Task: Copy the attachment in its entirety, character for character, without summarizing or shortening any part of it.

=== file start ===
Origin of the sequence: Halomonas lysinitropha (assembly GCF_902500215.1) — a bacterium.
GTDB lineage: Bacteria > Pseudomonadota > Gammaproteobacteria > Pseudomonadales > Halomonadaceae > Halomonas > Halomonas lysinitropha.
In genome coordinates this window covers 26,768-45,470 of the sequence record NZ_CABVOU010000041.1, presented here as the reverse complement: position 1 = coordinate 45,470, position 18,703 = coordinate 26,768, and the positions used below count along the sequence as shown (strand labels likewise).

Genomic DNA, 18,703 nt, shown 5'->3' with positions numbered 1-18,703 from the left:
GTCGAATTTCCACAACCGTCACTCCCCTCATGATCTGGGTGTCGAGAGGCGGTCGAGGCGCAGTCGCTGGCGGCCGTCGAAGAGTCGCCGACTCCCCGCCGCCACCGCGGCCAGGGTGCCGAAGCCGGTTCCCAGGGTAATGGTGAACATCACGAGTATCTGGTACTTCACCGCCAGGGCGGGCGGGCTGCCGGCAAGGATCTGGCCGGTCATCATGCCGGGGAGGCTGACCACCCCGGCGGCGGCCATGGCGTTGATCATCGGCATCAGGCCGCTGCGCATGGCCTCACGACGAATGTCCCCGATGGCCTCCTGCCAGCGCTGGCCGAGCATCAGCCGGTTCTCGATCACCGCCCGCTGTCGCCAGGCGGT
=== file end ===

Origin of the sequence: Halomonas lysinitropha (assembly GCF_902500215.1) — a bacterium.
GTDB lineage: Bacteria > Pseudomonadota > Gammaproteobacteria > Pseudomonadales > Halomonadaceae > Halomonas > Halomonas lysinitropha.
In genome coordinates this window covers 26,768-45,470 of the sequence record NZ_CABVOU010000041.1, presented here as the reverse complement: position 1 = coordinate 45,470, position 18,703 = coordinate 26,768, and the positions used below count along the sequence as shown (strand labels likewise).

Genomic DNA, 18,703 nt, shown 5'->3' with positions numbered 1-18,703 from the left:
GTCGAATTTCCACAACCGTCACTCCCCTCATGATCTGGGTGTCGAGAGGCGGTCGAGGCGCAGTCGCTGGCGGCCGTCGAAGAGTCGCCGACTCCCCGCCGCCACCGCGGCCAGGGTGCCGAAGCCGGTTCCCAGGGTAATGGTGAACATCACGAGTATCTGGTACTTCACCGCCAGGGCGGGCGGGCTGCCGGCAAGGATCTGGCCGGTCATCATGCCGGGGAGGCTGACCACCCCGGCGGCGGCCATGGCGTTGATCATCGGCATCAGGCCGCTGCGCATGGCCTCACGACGAATGTCCCCGATGGCCTCCTGCCAGCGCTGGCCGAGCATCAGCCGGTTCTCGATCACCGCCCGCTGTCGCCAGGCGGT